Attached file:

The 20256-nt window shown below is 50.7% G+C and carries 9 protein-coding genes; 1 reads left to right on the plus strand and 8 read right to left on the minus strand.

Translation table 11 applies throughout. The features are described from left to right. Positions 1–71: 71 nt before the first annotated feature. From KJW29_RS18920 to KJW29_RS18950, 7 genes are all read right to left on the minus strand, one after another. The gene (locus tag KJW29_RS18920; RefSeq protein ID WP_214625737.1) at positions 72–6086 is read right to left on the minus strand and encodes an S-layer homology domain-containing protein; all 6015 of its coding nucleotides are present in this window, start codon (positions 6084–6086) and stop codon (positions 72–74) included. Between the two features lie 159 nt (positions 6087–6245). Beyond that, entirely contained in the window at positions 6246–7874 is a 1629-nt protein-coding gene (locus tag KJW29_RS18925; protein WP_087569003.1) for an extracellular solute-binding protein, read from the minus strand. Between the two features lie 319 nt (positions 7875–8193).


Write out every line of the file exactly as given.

The 20256-nt window shown below is 50.7% G+C and carries 9 protein-coding genes; 1 reads left to right on the plus strand and 8 read right to left on the minus strand.

Translation table 11 applies throughout. The features are described from left to right. Positions 1–71: 71 nt before the first annotated feature. From KJW29_RS18920 to KJW29_RS18950, 7 genes are all read right to left on the minus strand, one after another. The gene (locus tag KJW29_RS18920; RefSeq protein ID WP_214625737.1) at positions 72–6086 is read right to left on the minus strand and encodes an S-layer homology domain-containing protein; all 6015 of its coding nucleotides are present in this window, start codon (positions 6084–6086) and stop codon (positions 72–74) included. Between the two features lie 159 nt (positions 6087–6245). Beyond that, entirely contained in the window at positions 6246–7874 is a 1629-nt protein-coding gene (locus tag KJW29_RS18925; protein WP_087569003.1) for an extracellular solute-binding protein, read from the minus strand. Between the two features lie 319 nt (positions 7875–8193).